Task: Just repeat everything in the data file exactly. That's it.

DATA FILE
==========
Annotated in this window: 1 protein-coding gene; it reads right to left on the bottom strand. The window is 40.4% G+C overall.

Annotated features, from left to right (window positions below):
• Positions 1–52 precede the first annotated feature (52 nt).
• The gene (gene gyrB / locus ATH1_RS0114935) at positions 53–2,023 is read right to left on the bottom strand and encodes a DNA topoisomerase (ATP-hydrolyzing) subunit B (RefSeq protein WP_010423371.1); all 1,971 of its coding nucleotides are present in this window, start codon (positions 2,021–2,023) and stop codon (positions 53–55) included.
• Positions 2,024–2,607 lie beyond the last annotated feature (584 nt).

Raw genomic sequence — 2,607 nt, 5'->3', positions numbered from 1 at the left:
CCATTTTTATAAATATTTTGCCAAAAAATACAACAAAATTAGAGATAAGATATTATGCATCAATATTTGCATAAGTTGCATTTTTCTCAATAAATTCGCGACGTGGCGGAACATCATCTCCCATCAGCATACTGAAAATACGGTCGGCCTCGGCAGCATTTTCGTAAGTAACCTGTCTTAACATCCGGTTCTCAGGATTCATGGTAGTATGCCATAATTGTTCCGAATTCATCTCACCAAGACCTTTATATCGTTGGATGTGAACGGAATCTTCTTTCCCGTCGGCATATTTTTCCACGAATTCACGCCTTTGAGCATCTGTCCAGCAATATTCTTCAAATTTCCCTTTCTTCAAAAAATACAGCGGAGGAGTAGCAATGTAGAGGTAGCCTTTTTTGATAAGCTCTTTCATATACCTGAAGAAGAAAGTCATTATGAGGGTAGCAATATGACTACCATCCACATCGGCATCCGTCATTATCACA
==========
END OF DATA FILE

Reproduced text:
Annotated in this window: 1 protein-coding gene; it reads right to left on the bottom strand. The window is 40.4% G+C overall.

Annotated features, from left to right (window positions below):
• Positions 1–52 precede the first annotated feature (52 nt).
• The gene (gene gyrB / locus ATH1_RS0114935) at positions 53–2,023 is read right to left on the bottom strand and encodes a DNA topoisomerase (ATP-hydrolyzing) subunit B (RefSeq protein WP_010423371.1); all 1,971 of its coding nucleotides are present in this window, start codon (positions 2,021–2,023) and stop codon (positions 53–55) included.
• Positions 2,024–2,607 lie beyond the last annotated feature (584 nt).

Raw genomic sequence — 2,607 nt, 5'->3', positions numbered from 1 at the left:
CCATTTTTATAAATATTTTGCCAAAAAATACAACAAAATTAGAGATAAGATATTATGCATCAATATTTGCATAAGTTGCATTTTTCTCAATAAATTCGCGACGTGGCGGAACATCATCTCCCATCAGCATACTGAAAATACGGTCGGCCTCGGCAGCATTTTCGTAAGTAACCTGTCTTAACATCCGGTTCTCAGGATTCATGGTAGTATGCCATAATTGTTCCGAATTCATCTCACCAAGACCTTTATATCGTTGGATGTGAACGGAATCTTCTTTCCCGTCGGCATATTTTTCCACGAATTCACGCCTTTGAGCATCTGTCCAGCAATATTCTTCAAATTTCCCTTTCTTCAAAAAATACAGCGGAGGAGTAGCAATGTAGAGGTAGCCTTTTTTGATAAGCTCTTTCATATACCTGAAGAAGAAAGTCATTATGAGGGTAGCAATATGACTACCATCCACATCGGCATCCGTCATTATCACA